The Fort Worth Police Department has terminated five officers and suspended two for their involvement in the death of Christopher Lowe, 55, while he was in police custody last July.
Internal Affairs determined that the patrol officers violated multiple policies last year when they arrested Lowe, who died in the officers’ care after complaining of not being able to breathe. T. Stephens, D. Pritzker, C. Golden, H. Fellhauer and M. Miller were fired. And A. Scharf and S. Smith were suspended for 5 days and 90 days, respectively, without pay. Six out of the seven officers are appealing the decision. Scott Smith was the lone officer who accepted his punishment in lieu of being terminated.
FWPD issued a statement, regarding the outcome. A spokesperson said: “Any time there is a loss of life during any police contact, we ensure that a thorough and fair investigation is conducted. The sanctity of life is the most important principle to the Fort Worth Police Department, at all times. The actions taken by the officers involved in this incident discovered during our investigation, are not in accordance with the values of the Fort Worth Police Department or the standards that the citizens of Fort Worth have for their police department.”
While it’s “great” the department held its incompetent officers responsible for Lowe’s death, Terry Daffron, the attorney representing the officers, blamed the incident on a lack of training.
“The department has been very critical of the officers’ inactions at the scene. What the department is not acknowledging is that there was clearly a systematic failure in training. These officers received very limited training regarding the symptoms of excited delirium, and that training was only classroom-based,” he said.
Apparently, the officers, who should be able to identify if someone is in duress, didn’t possess enough common sense to administer aid to Lowe even if they didn’t believe him. It’s Daffron’s assertion that it’s the department’s responsibility to teach what any person on the street would know, to call an ambulance to be safe.
On the night in question, the police responded to a burglar call. Officer Smith arrived on the scene first. Lowe was caught banging a pipe on the bars on the window of a home where he didn’t live. Smith called for back up and when Golden and Miller arrived, Lowe threw the pipe. As Lowe was being handcuffed, he complained about being ill.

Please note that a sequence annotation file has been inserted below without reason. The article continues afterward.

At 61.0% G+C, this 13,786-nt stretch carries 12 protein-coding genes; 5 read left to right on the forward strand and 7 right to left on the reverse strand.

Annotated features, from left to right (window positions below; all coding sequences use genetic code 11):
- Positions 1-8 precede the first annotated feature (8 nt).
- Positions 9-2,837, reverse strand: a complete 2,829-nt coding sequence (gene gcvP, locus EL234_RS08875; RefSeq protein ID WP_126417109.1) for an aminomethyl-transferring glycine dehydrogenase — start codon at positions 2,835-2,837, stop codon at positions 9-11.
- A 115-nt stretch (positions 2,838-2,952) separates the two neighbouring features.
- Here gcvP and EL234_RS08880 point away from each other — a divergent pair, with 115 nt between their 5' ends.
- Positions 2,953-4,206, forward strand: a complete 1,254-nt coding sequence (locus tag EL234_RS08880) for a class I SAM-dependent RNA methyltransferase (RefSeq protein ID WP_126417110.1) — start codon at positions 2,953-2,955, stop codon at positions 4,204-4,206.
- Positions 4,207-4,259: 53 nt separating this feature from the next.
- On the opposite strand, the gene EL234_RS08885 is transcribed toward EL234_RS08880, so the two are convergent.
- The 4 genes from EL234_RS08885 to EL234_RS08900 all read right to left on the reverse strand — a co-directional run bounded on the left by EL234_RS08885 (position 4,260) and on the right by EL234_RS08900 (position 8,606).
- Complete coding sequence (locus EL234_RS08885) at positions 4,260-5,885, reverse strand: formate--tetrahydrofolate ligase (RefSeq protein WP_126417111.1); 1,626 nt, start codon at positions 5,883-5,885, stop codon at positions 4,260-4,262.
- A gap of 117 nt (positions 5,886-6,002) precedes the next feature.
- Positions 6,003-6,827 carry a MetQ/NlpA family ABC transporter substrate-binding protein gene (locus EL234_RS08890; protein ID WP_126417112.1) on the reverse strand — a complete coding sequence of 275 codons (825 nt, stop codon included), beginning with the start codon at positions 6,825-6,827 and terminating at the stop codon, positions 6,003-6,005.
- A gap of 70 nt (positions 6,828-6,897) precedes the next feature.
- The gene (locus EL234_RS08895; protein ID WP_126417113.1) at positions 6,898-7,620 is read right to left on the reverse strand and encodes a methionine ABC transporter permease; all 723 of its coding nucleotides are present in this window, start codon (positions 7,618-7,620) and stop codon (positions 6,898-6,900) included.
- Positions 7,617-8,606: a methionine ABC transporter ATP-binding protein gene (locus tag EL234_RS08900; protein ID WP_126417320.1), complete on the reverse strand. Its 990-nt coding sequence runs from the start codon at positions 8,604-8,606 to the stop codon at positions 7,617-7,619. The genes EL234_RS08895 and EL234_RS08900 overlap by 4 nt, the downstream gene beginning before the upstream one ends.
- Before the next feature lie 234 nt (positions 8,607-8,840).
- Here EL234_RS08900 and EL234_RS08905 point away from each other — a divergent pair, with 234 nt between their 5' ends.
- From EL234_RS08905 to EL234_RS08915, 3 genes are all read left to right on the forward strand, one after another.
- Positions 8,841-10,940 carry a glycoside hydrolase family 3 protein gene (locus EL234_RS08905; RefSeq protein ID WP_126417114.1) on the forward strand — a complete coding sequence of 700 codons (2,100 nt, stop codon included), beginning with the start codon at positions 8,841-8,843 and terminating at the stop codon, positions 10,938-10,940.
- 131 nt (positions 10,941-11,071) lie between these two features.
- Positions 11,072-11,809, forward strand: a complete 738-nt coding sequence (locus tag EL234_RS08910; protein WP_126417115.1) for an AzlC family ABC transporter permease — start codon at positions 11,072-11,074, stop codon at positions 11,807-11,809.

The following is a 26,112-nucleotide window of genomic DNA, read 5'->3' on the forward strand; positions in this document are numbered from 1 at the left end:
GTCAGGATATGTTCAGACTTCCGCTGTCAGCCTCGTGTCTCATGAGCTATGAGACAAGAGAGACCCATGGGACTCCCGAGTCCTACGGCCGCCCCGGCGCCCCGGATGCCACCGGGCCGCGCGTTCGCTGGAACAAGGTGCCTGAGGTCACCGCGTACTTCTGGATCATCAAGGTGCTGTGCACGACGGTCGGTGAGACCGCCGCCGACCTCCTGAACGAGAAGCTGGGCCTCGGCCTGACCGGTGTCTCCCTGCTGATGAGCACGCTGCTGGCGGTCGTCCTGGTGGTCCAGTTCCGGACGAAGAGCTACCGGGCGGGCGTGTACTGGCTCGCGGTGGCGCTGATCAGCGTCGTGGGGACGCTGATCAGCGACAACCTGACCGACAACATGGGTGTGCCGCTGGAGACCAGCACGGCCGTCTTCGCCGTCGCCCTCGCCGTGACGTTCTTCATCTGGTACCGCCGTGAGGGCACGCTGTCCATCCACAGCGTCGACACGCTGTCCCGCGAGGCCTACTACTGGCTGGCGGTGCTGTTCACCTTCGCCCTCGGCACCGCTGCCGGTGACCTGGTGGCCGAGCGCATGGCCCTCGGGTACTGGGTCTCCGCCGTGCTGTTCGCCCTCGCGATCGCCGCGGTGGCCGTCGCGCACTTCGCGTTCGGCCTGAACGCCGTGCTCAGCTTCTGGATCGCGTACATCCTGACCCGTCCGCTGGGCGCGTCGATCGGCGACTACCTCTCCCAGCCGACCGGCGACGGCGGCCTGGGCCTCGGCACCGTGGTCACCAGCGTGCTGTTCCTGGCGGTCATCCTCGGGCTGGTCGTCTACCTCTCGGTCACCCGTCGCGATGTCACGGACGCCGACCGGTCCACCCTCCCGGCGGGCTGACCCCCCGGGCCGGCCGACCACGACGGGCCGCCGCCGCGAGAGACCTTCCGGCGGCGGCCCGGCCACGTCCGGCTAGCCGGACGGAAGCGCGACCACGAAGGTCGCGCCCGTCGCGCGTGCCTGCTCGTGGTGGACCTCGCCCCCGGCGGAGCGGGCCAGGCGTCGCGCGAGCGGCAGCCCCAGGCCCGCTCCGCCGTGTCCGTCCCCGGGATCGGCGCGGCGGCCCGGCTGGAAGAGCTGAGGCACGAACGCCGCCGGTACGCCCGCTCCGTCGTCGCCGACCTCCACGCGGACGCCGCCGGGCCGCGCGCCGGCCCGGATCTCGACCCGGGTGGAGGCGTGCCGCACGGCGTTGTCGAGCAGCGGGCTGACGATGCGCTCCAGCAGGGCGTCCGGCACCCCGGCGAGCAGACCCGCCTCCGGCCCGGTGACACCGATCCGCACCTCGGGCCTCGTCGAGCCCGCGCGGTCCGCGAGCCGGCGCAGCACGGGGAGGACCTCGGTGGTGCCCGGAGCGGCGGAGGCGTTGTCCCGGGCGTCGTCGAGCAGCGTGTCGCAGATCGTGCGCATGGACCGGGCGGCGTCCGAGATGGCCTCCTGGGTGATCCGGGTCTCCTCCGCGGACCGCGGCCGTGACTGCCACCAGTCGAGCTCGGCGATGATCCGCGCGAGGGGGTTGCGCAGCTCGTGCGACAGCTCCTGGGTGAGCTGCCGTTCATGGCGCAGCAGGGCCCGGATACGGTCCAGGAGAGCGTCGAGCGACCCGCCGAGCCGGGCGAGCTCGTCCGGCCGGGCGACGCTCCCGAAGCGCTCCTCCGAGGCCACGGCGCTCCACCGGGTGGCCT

According to the report, Lowe was compliant throughout the arrest although he said he was unable to stand on his own. Smith told Lowe, “If you had all this energy to fight and hit the windows, you can walk.”
He also told the other officers that Lowe’s eyes were “bugged out.”
He continued to collapse as the officers assisted him to get in the car.
Lowe suddenly screamed, “I can’t breathe!”
Pritzker told him, “If you spit on me, bud, I’m gonna put your face in the (expletive) dirt.”
All of the officers were aware of Lowe’s inability to breathe and walk, yet they never called for medical help. As he insisted that he be taken to a hospital, he was threatened and subsequently ignored. Two of the officers, Stephens and Pritzker, even tried to withhold vital information from hospital officials about his real condition so that Lowe would be admitted without them being confined to guard duty.
Lowe died of an overdose in the backseat of the patrol car. They only administered CPR after they found him unresponsive in the backseat.
Daffron stresses that the officers weren’t malicious in their lack of concern and response for Lowe’s health.
“These officers did not act with malevolent hearts, when the officers realized that Mr. Lowe was in distress, they immediately started CPR and called for Medstar. The officers continued CPR and taking turns switching out with each other to avoid exhaustion until MedStar arrived on the scene.”